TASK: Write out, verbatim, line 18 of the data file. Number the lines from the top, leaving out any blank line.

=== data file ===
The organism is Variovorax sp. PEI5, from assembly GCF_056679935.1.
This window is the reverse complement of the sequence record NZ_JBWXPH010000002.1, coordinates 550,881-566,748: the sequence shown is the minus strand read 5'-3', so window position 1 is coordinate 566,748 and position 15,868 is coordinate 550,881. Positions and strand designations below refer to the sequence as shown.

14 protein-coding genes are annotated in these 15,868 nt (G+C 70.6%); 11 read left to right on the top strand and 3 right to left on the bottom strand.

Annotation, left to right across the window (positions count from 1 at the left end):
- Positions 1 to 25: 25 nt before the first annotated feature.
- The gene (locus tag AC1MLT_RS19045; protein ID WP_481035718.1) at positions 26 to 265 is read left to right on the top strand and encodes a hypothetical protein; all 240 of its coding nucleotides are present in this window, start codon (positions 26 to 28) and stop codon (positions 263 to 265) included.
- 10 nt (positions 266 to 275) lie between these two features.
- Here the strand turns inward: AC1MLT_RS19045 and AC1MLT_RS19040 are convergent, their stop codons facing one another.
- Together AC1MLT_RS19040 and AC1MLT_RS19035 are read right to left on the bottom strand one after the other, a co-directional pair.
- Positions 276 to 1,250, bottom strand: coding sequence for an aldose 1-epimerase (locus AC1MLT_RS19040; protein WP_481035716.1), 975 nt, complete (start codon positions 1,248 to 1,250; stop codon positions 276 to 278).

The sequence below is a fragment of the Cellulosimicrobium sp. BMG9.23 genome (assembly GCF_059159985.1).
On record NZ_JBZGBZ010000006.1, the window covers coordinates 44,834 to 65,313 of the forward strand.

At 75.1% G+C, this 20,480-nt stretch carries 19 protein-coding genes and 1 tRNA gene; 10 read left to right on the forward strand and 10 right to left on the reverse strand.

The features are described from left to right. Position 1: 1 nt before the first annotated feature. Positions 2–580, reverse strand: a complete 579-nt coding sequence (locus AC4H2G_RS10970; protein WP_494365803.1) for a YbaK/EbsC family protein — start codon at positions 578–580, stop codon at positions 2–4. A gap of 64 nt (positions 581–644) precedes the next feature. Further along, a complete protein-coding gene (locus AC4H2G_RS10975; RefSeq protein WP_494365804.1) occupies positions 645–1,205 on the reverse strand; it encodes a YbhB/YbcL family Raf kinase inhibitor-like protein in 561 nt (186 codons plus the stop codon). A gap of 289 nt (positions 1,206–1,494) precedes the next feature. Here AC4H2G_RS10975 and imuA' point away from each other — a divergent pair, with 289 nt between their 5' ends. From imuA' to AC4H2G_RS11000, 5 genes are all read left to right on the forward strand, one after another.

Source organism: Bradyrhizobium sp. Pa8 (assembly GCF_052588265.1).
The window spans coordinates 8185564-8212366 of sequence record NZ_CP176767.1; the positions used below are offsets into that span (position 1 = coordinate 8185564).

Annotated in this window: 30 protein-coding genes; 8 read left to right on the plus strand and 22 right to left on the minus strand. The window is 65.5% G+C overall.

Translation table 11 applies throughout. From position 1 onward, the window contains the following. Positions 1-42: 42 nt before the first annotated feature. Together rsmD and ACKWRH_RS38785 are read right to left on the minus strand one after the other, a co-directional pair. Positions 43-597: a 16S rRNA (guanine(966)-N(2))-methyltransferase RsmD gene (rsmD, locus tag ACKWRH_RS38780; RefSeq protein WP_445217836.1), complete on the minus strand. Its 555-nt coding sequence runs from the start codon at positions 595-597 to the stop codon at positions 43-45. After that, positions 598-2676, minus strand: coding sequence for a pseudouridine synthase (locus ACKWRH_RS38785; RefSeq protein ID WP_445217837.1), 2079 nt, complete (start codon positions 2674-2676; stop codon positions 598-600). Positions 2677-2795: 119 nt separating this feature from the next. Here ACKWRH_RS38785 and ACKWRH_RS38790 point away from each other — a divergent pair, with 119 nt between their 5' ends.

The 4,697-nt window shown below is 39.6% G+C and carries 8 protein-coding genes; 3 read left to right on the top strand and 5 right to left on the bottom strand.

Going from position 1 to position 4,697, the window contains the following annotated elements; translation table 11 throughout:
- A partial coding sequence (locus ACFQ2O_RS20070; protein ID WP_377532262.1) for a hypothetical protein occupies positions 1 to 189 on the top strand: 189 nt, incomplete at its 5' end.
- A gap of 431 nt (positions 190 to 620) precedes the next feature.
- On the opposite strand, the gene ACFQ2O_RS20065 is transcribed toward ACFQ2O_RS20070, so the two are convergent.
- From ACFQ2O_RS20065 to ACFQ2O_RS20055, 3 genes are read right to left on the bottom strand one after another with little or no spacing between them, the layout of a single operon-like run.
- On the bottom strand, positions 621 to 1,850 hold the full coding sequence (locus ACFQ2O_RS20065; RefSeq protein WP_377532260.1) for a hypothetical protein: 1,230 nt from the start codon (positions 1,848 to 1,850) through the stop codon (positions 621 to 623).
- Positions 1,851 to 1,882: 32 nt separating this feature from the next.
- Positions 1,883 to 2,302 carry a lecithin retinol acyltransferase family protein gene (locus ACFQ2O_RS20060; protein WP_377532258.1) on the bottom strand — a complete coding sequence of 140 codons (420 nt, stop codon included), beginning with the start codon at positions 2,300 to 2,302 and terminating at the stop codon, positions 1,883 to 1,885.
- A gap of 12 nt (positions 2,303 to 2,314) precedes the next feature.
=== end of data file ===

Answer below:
Translation table 11 applies throughout. From position 1 onward, the window contains the following. Positions 1-42: 42 nt before the first annotated feature. Together rsmD and ACKWRH_RS38785 are read right to left on the minus strand one after the other, a co-directional pair. Positions 43-597: a 16S rRNA (guanine(966)-N(2))-methyltransferase RsmD gene (rsmD, locus tag ACKWRH_RS38780; RefSeq protein WP_445217836.1), complete on the minus strand. Its 555-nt coding sequence runs from the start codon at positions 595-597 to the stop codon at positions 43-45. After that, positions 598-2676, minus strand: coding sequence for a pseudouridine synthase (locus ACKWRH_RS38785; RefSeq protein ID WP_445217837.1), 2079 nt, complete (start codon positions 2674-2676; stop codon positions 598-600). Positions 2677-2795: 119 nt separating this feature from the next. Here ACKWRH_RS38785 and ACKWRH_RS38790 point away from each other — a divergent pair, with 119 nt between their 5' ends.